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“No recorded cultural system has ever had enough different expectations to match all the children who were born within it.’*

I think of those who’ve influenced me and those who still do.  Doing what they must do has opened worlds of possibility for me.

We often look for something from outside our lives to change us when all we need is to give what we already have.  This is what the best influencers do.

You have your influencers.  People who help you to notice and be the person you can fully be but you have to move

‘Sometimes we forget that dreams require change, your are not willing to venture to where your dreams come true.’**

‘If you want to know Must, get to know Should.  This is hard work.  Really hard work.’^

“Should” is what holds us prisoner.  It’s what stops us from venturing to where our dreams come true.  Everyone’s Should is different – often we feel it but cannot see it.  We see it but don’t want to acknowledge it.  We acknowledge it but don’t know what to do about.

Look for those who will show you the way.

Be the way for others.

(*Margaret Mead, quoted in Eugene Peterson’s A Long Obedience in the Same Direction.)
(**From Erwin McManus’s An Unstoppable Force.)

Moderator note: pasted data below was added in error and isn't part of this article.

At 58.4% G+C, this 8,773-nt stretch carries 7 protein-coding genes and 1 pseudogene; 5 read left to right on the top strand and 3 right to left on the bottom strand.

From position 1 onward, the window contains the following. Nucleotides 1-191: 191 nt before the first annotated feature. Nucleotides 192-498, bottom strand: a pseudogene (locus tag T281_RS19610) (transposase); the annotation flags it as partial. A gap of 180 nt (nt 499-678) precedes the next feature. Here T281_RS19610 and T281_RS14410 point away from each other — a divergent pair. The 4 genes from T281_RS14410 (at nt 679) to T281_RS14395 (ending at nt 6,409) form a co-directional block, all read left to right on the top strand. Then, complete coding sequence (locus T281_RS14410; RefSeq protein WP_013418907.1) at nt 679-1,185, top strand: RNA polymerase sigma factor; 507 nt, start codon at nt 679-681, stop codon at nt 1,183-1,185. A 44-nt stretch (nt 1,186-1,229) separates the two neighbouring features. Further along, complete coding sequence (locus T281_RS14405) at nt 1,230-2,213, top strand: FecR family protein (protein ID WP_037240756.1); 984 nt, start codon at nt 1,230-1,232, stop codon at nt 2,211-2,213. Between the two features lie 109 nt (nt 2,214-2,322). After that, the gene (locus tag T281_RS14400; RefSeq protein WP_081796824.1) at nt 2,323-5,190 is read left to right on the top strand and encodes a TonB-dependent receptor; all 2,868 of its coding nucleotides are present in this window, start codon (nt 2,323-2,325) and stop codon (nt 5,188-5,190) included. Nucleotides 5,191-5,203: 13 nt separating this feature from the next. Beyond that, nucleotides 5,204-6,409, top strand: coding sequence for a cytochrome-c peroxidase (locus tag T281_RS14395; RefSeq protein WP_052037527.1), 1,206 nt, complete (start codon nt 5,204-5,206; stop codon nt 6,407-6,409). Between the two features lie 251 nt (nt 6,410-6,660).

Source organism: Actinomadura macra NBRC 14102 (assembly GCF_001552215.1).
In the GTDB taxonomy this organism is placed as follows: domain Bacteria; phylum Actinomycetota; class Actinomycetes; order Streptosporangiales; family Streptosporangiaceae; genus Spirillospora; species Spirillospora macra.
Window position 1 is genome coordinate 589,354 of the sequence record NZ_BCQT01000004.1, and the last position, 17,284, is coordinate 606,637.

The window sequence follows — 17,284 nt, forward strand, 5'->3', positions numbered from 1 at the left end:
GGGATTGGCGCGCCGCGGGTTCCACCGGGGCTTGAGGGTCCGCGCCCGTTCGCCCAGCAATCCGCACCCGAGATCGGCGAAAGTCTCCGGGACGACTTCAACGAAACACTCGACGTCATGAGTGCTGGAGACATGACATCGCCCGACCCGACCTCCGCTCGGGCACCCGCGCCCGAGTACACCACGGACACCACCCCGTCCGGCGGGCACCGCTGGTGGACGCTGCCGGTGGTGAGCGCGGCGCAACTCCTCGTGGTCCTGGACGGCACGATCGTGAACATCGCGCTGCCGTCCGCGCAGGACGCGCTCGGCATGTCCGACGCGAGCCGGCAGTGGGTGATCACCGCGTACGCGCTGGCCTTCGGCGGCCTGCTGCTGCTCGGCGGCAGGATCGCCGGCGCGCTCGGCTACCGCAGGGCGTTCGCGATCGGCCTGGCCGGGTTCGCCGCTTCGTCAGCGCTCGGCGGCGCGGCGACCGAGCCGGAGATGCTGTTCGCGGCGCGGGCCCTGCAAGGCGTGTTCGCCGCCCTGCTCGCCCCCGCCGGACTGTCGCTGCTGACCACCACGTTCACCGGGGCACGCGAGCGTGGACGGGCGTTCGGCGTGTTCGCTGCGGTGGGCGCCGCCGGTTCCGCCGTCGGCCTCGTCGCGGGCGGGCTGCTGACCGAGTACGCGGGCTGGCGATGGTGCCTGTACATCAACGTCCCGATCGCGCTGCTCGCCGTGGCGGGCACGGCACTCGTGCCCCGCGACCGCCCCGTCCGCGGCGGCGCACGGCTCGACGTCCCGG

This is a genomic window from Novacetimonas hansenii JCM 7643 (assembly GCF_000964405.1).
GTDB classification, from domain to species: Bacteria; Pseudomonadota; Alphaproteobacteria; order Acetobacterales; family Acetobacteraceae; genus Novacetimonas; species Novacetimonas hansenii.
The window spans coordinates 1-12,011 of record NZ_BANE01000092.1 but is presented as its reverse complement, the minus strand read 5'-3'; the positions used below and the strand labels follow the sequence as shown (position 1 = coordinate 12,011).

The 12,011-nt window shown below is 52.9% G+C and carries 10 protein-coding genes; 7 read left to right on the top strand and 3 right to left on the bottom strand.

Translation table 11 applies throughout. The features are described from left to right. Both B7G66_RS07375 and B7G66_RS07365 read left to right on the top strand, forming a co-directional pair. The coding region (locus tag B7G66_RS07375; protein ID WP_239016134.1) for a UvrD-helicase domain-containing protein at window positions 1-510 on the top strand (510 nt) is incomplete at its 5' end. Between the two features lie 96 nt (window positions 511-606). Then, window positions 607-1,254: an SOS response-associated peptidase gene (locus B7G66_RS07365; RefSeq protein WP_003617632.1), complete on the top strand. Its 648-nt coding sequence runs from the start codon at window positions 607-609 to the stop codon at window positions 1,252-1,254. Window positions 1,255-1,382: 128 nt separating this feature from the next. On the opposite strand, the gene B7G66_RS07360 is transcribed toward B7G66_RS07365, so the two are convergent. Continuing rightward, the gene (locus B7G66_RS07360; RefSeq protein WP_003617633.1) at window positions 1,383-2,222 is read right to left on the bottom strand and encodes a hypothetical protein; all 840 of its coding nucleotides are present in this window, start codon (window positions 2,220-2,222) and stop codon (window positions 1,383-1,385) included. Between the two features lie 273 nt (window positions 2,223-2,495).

(^From Elle Luna’s The Crossroads of Should and Must.)

wanderers all

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“Wandering is not a mindless task, but instead the opposite, the gateway to enlightenment.  A surrender to the great mystery.”*

‘And we might even find ourselves as adults still living in a world of Should from childhood that we have unconsciously examined.’**

We enter into a wider self when we connect with others, our world, and our own soulfulness more deeply.  This is wandering.

But we’ve been taught to stay put, not to fidget, to make up our minds and not to keep changing them.  This is the status quo.

We’re a wandering species, though,  When we’re moving, we see more, feel more, understand more, imagine more, and, are able to do more.

All of us are wanderers – all wandering in different ways – and when we journey together we emerge into a bigger world, a larger universe:

‘the commerce of art draws each of its participants into a wider self.  The creative spirit moves in a bod or ego larger than that of any single person.’^

We are all wanderers and we are all artists.

(*Unknown wanderer, quoted in Keri Smith’s The Wander Society.)
(**From Elle Luna’s The Crossroads of Should and Must.)
(^From Lewis Hyde’s The Gift.)

extraordinary lives

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Out of everyday struggles unlikely heroes emerge.

Heroes are not identified by title but by what they know they must do.

Often they begin by seeing what others do not.  They struggle to articulate this, all the time a breathlessness inside of them.  It’s likely they do not like what they see, that their gasping for breath is both exhilarating and painful but they realise they are feeling more alive than they have for a very long time.

Where there is no way, their mustness finds a path.

Yet, we’ve not been taught these things.  Teachers were too busy with the curriculum.  Heroism’s never been on the timetable.  We grow up wondering what this strange sensation deep within is and what we can do about it